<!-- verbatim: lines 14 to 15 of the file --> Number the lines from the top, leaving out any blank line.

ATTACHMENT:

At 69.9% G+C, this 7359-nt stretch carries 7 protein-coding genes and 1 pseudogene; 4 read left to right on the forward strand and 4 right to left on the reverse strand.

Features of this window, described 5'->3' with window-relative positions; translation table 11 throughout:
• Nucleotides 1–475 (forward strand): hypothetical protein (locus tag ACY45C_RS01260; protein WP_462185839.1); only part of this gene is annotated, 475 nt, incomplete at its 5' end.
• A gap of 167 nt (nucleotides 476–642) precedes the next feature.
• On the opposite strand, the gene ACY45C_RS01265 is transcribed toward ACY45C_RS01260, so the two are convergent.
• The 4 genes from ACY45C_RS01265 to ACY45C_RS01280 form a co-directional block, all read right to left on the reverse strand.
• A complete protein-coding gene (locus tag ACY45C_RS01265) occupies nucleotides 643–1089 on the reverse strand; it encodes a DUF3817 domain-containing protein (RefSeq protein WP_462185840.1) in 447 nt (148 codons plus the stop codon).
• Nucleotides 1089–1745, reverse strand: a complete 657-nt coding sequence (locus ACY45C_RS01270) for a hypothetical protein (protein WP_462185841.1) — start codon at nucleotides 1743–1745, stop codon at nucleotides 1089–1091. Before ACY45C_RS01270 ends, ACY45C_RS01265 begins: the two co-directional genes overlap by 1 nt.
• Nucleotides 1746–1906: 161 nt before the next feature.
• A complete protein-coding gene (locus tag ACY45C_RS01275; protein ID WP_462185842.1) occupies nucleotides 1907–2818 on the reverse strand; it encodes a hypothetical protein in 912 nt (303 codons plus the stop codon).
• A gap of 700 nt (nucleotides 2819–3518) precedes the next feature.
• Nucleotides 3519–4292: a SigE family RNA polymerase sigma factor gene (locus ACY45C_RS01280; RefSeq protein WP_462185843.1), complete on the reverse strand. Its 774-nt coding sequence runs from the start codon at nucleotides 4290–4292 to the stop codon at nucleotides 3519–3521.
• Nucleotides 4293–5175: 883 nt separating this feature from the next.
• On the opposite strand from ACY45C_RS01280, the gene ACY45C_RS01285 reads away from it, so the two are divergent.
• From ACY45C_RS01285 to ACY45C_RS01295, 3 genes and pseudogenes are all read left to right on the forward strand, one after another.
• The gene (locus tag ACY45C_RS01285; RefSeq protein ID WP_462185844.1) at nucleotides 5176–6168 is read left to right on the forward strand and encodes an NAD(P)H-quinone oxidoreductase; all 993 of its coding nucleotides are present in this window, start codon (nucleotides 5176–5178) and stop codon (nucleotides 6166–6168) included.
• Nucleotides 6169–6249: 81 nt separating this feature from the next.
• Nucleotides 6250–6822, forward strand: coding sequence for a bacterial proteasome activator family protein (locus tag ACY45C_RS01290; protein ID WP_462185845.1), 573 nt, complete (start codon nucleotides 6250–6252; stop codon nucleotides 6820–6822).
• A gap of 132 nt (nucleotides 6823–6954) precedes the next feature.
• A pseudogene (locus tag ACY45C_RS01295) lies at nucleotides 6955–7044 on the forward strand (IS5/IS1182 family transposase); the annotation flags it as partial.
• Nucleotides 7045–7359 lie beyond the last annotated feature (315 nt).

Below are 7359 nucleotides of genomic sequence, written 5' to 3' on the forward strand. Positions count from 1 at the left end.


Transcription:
• On the opposite strand from ACY45C_RS01280, the gene ACY45C_RS01285 reads away from it, so the two are divergent.
• From ACY45C_RS01285 to ACY45C_RS01295, 3 genes and pseudogenes are all read left to right on the forward strand, one after another.